adS vacuum; in particular, there is no need to consider the spin-3
is determined by supersymmetry in a supersymmetric vacuum.
There is one caveat: we have shown here that the Fierz-Pauli mass M for a spin-2
field in adS3must satisfy M2≥ 0 in order that the associated spin-2 particle not be
a tachyon8whereas we allowed (provisionally) for a weaker bound in . This means
that the range of parameters for which the linearized theory is perturbatively unitary
is more restricted than stated in . Another subtlety is that although super-NMG
has been defined as the model as for which the bosonic truncation yields NMG after
elimination of the auxiliary field S, there is a larger class of models for which the field
linearized equations coincide with those of NMG if the parameters are tuned to the
choice of vacuum; specifically, we can tune the parameters so that the field equation
2sector because this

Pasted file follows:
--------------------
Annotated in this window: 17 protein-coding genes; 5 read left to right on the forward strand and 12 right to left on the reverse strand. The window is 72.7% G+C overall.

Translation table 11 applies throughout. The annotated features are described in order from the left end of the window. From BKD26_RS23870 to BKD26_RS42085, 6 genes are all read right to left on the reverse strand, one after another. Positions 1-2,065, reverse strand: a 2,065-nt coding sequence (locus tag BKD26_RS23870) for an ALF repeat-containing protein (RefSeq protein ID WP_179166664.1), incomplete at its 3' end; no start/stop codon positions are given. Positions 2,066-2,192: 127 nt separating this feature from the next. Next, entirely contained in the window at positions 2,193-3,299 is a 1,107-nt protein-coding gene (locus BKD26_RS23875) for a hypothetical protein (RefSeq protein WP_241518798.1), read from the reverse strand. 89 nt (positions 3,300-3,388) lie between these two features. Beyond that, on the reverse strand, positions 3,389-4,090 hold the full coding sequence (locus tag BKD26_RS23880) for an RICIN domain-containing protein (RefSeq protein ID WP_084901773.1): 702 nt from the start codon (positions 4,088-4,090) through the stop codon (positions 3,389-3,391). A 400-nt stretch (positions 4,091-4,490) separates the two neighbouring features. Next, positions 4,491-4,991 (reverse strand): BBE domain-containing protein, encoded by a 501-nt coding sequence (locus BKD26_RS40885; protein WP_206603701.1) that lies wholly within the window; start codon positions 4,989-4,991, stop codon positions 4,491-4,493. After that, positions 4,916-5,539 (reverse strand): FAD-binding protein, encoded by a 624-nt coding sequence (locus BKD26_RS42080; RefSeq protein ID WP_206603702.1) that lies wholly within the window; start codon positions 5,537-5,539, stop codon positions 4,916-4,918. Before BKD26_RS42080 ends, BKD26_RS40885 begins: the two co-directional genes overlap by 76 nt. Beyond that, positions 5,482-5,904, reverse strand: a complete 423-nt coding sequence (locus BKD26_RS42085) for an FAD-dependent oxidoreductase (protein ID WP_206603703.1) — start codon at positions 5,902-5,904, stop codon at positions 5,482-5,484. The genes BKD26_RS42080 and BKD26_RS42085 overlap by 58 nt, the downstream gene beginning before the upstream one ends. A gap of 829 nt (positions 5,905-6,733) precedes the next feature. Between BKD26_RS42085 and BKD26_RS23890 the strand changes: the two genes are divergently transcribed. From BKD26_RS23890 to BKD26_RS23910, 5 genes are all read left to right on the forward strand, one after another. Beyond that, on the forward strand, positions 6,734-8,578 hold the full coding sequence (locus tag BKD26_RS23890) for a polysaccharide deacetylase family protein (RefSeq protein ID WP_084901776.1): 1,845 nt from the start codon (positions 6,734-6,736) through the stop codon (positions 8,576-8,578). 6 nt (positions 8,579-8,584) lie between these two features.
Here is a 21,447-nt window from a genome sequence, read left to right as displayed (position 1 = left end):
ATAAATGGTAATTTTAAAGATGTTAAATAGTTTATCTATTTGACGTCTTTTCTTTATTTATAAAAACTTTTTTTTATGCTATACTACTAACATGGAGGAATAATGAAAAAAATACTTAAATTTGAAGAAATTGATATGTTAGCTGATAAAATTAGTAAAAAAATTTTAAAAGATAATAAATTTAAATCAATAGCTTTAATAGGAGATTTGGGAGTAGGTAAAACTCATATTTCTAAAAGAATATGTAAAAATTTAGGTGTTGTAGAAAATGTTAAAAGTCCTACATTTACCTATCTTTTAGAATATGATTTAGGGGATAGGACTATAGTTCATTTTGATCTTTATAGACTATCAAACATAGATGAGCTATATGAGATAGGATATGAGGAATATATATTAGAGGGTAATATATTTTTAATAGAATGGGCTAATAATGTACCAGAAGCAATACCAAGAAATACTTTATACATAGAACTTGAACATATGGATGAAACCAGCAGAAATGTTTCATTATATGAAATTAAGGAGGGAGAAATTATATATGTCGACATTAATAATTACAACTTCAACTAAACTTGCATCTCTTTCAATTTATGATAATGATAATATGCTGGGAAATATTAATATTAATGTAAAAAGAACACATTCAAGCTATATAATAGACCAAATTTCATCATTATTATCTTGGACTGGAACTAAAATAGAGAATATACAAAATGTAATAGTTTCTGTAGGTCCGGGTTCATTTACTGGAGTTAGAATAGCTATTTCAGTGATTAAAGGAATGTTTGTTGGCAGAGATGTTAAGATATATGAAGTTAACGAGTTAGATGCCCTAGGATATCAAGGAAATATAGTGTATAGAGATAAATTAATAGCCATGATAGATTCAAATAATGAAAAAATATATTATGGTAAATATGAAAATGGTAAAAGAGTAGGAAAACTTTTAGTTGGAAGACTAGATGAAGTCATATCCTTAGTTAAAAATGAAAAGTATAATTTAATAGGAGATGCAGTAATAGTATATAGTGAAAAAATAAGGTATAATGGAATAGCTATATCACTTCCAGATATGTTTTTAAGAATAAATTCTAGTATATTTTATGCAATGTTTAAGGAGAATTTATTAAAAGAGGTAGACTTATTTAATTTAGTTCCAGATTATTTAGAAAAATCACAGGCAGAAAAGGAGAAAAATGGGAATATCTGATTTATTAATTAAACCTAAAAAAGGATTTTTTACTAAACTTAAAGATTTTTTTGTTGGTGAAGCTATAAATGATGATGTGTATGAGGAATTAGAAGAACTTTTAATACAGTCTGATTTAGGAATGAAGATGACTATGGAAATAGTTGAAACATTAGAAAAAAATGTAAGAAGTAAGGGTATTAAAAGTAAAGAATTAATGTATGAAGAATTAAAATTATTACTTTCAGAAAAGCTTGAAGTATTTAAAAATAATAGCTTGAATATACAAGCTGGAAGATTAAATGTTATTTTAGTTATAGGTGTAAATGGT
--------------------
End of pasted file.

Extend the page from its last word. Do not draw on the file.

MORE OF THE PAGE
8We presume that this result is known but there are suggestions in the literature of a “Breitenlohner-
Freedman bound for spin 2” that allows M2≥ −1, as for spin zero.
for the fluctuation of S is algebraic. In this way, we slightly enlarge the class of models
that are perturbatively unitary in an adS vacuum. Within this larger class perturbative
unitarity is consistent with either sign of the Einstein-Hilbert term provided the new
parameter ˇ µ introduced in (3.3) is chosen appropriately.
Finally, we briefly consider the two-dimensional CFTs that might be holographically
related to the massive gravity models above when expanded about a supersymmetric
adS vacuum. Actually, we should expect a holographically dual superconformal field
theory, i.e. an SCFT, but it is unclear to us how the fermions may be taken into
account in a semi-classical approximation to the bulk supergravity theory, so we instead
consider only the bosonic truncations. According to the Brown-Henneaux analysis, for
generic adS3gravity theories the asymptotic symmetry group consists of two copies of